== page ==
When the legislation was introduced in February, there was fierce disagreement among victims’ advocates about how to proceed. They were split between those who wanted to pass legislation to aid victims only moving forward and others who wanted to roll the legal dice and try to aid past victims of abuse, too, potentially risking that the whole policy could be tossed out in court.
Ultimately, the bill’s prime sponsors in the Colorado House, namely Michaelson Jenet, opted to go with the version of the bill only affecting future abuse survivors. She made that decision after receiving an opinion from the Office of Legislative Legal Services saying that passing a law affecting cases in which the statute of limitations has already expired violates the state constitution.
“Once a statute of limitations has run, it is unconstitutional for the General Assembly to revive a claim to which the statute of limitations defense applies,” the opinion said.
Under current law, child sex assault victims in Colorado have six years from the day they turn 18 to sue their abusers. They have just two years to sue an organization that acted negligently in allowing the abuse to continue or by shielding the perpetrator.
Already registered? Log in here to hide these messages.
House Bill 1296 would have eliminated the statutes of limitations, but only for future victims of child sexual assault. People abused decades ago, such as victims of sexual assault at the hands of Catholic priests in Colorado, would not have been able to take legal action under the policy.
Sen. Mike Foote, chairman of the Senate State, Veterans & Military Affairs Committee and a former prosecutor, said he believed the decision to set aside the bill was the right one. He believes there is a narrow window in the state’s constitution — called the public policy exception — that may allow past child sex abuse victims to sue.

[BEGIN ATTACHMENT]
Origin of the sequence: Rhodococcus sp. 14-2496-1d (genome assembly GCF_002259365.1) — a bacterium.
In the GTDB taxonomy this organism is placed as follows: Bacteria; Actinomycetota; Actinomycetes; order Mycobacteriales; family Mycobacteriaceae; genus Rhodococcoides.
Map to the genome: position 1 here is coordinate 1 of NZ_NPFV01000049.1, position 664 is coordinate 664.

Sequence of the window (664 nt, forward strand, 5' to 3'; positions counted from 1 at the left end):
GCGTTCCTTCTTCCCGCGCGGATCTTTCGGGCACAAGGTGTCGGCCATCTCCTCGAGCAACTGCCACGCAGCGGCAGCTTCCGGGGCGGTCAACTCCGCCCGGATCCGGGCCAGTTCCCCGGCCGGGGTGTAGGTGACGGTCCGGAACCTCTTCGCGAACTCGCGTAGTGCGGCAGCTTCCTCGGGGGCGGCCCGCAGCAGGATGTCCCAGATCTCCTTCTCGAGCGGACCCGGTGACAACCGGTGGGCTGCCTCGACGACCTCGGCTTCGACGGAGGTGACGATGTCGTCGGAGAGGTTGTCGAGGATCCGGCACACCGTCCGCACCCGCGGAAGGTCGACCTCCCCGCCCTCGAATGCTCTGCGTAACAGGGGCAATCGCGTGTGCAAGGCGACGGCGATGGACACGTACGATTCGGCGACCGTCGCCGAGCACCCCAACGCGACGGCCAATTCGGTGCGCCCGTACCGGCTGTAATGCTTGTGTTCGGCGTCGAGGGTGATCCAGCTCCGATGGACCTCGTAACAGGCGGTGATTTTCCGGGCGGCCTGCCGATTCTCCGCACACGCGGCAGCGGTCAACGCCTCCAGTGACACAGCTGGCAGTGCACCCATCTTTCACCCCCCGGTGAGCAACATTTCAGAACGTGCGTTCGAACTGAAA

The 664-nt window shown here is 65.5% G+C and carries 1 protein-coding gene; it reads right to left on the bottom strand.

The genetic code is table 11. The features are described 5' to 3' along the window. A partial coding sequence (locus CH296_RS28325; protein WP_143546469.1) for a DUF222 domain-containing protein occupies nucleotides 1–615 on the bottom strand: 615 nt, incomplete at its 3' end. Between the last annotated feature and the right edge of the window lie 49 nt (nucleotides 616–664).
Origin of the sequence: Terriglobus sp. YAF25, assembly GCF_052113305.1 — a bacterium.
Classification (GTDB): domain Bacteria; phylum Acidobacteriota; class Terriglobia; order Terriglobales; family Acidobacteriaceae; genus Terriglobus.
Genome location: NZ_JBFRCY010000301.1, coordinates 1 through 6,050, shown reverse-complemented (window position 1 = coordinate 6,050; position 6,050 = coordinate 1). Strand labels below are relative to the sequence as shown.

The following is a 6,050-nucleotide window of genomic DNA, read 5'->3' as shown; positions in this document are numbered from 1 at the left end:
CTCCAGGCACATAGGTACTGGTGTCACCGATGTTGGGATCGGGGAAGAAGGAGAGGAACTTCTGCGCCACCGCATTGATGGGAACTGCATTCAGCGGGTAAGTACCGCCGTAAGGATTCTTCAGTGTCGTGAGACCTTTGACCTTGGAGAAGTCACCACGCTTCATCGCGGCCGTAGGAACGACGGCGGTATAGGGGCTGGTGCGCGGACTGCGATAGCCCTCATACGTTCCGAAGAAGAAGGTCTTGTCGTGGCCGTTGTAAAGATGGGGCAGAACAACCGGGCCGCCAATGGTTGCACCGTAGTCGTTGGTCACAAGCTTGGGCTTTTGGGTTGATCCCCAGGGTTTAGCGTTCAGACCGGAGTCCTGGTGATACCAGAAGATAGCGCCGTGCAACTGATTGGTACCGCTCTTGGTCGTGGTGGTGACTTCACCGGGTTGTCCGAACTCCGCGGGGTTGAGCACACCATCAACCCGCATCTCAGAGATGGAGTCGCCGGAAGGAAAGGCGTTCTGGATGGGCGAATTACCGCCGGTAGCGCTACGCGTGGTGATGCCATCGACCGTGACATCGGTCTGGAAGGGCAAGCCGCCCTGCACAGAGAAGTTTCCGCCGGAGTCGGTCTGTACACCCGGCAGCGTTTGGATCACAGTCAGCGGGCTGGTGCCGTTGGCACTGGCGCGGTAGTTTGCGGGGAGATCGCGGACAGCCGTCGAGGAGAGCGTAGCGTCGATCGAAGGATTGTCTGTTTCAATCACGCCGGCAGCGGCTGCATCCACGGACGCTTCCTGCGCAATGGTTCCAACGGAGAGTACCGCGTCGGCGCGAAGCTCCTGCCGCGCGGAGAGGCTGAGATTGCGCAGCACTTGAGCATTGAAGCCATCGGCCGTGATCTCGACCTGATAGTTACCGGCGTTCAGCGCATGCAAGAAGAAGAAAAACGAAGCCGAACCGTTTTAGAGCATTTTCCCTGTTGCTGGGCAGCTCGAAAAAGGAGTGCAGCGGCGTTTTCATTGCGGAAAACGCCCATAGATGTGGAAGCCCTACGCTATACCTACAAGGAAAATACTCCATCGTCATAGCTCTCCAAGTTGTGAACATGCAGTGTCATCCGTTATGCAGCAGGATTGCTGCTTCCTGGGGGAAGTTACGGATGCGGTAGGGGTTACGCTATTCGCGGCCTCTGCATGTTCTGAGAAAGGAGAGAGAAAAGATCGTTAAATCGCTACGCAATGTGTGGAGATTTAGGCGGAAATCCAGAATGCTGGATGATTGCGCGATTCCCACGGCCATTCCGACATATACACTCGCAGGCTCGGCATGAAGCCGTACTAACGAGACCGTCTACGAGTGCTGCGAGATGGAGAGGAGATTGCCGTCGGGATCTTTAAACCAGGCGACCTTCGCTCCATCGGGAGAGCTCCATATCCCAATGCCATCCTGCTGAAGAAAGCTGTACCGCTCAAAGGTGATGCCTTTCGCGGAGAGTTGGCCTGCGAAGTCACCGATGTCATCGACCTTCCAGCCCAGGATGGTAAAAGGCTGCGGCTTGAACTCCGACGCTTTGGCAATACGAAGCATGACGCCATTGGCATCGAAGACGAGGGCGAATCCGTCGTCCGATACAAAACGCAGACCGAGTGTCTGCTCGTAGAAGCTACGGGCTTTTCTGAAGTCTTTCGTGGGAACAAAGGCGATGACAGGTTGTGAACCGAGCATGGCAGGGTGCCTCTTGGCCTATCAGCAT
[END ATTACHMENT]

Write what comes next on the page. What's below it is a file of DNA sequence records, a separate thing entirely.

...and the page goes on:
“What I fear, personally, about if this bill were to pass is that (the ability of prior victims to sue) could never happen,” Foote said. “What I fear about this bill is if this bill passes, there will be no way to pass a bill in the future that would address retrospective abuse.”
Foote said that if the legislature passed a bill saying that only future victims can sue, a court may reject an argument that past victims should also be allowed to file legal actions. He said it would be wrong for Coloradans abused in the past as children not to have the option to sue when people in other states have that ability.
It’s likely the policy will reappear during next year’s legislative session.
Our articles are free to read, but not free to report
Support local journalism around the state.
Become a member of The Colorado Sun today!
The latest from The Sun
- As coronavirus testing soars, wait times jump to a week — or more — across the U.S.
- Two Aurora police officers fired for reenacting Elijah McClain carotid hold file appeals
- Nonprofit cash being spent in Colorado campaigns still impossible to trace despite 2019 law
- Meals on Wheels is still delivering in western Colorado — but without the side of conversation
- Conservative group backing Colorado’s national popular vote measure fueled by out-of-state money, tied to Democrats